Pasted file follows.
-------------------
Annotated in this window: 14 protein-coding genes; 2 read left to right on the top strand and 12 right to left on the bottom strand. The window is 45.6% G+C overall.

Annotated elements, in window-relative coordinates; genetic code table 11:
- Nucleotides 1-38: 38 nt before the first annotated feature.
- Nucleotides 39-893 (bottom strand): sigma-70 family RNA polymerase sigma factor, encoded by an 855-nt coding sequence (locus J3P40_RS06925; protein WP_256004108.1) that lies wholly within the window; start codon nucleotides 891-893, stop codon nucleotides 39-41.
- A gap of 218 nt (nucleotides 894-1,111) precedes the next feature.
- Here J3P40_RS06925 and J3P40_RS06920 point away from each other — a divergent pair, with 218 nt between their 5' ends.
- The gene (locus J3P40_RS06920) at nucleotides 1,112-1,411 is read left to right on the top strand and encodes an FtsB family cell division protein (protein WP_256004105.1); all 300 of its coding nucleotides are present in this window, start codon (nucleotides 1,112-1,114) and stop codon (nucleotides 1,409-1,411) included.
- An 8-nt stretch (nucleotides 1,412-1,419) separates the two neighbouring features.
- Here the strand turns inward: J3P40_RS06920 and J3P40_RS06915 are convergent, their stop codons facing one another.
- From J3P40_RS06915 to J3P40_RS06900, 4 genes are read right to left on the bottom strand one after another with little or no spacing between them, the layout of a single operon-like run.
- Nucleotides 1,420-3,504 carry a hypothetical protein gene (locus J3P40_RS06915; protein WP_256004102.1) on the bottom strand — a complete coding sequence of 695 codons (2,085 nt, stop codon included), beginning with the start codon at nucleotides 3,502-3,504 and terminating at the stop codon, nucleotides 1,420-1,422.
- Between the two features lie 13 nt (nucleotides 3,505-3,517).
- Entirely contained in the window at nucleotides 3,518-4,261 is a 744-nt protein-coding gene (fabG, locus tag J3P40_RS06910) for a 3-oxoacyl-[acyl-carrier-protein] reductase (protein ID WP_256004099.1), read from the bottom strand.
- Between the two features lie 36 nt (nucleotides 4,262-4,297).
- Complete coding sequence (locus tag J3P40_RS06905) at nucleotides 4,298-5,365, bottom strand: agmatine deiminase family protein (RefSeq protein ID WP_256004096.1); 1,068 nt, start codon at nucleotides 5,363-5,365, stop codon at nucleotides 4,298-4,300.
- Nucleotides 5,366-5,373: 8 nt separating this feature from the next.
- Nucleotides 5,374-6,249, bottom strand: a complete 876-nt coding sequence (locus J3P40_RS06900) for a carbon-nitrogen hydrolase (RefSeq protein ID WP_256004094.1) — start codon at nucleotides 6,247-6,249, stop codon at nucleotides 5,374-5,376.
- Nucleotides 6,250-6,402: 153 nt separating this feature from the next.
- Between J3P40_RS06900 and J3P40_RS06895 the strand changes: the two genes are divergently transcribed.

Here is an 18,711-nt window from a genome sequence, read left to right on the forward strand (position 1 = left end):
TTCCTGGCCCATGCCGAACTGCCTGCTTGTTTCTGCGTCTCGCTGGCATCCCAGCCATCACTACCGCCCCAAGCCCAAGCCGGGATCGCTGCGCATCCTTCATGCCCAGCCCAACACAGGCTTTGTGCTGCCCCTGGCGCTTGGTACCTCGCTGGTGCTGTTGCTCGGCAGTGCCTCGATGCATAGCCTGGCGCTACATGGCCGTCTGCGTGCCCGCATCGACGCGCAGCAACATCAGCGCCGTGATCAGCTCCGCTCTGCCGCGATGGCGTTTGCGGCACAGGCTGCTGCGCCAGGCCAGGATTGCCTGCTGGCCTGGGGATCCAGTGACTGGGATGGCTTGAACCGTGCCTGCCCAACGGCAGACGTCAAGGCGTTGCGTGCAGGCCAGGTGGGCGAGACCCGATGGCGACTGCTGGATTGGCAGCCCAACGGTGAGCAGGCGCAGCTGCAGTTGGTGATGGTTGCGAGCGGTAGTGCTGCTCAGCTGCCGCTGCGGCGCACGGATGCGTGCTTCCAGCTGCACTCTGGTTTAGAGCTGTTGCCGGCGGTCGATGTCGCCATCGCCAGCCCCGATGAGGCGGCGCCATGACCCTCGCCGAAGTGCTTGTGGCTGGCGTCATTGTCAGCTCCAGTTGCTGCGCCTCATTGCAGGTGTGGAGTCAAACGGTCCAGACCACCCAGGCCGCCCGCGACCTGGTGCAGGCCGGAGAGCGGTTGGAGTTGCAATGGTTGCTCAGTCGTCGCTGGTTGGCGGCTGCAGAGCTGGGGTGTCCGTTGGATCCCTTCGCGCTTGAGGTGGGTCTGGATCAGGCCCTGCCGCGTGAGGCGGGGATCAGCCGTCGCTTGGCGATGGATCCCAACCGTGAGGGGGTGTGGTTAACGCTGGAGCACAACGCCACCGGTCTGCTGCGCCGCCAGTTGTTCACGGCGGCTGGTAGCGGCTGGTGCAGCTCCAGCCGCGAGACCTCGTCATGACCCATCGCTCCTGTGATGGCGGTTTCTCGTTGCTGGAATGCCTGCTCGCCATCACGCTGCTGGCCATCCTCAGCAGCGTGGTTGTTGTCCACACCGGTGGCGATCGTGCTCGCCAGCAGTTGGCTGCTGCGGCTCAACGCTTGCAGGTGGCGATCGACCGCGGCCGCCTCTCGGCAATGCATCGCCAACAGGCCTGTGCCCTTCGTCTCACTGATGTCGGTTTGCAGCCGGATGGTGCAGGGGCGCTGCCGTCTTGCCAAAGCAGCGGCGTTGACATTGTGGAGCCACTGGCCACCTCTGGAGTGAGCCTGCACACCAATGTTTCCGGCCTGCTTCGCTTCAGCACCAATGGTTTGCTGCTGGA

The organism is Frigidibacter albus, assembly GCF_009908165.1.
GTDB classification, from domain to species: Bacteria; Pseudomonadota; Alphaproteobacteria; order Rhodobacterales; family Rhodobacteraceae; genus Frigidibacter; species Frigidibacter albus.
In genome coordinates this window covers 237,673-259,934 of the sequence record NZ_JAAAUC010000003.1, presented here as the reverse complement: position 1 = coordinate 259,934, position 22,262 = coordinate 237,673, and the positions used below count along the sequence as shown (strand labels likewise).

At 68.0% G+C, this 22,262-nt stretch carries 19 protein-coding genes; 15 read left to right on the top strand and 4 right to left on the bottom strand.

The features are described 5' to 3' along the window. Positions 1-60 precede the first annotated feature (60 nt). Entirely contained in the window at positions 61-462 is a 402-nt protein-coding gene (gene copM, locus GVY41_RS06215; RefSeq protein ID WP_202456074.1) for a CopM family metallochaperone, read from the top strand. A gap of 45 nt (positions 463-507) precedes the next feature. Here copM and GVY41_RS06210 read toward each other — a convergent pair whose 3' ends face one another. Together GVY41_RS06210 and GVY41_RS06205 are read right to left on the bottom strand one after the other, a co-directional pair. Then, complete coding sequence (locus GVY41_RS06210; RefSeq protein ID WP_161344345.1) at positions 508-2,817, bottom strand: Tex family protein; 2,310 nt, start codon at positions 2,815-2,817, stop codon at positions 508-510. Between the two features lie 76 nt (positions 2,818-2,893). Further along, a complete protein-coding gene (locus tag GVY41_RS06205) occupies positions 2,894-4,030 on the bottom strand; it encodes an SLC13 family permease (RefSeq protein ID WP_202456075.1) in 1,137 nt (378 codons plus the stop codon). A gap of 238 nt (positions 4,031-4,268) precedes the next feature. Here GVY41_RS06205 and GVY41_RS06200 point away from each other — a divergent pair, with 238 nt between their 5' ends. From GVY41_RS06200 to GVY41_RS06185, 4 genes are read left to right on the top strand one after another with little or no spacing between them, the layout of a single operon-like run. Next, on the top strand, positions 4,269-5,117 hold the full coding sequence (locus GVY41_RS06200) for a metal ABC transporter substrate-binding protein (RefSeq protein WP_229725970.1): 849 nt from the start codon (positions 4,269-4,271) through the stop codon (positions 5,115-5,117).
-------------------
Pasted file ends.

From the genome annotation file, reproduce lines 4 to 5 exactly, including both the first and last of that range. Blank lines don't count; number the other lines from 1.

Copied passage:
- Nucleotides 39-893 (bottom strand): sigma-70 family RNA polymerase sigma factor, encoded by an 855-nt coding sequence (locus J3P40_RS06925; protein WP_256004108.1) that lies wholly within the window; start codon nucleotides 891-893, stop codon nucleotides 39-41.
- A gap of 218 nt (nucleotides 894-1,111) precedes the next feature.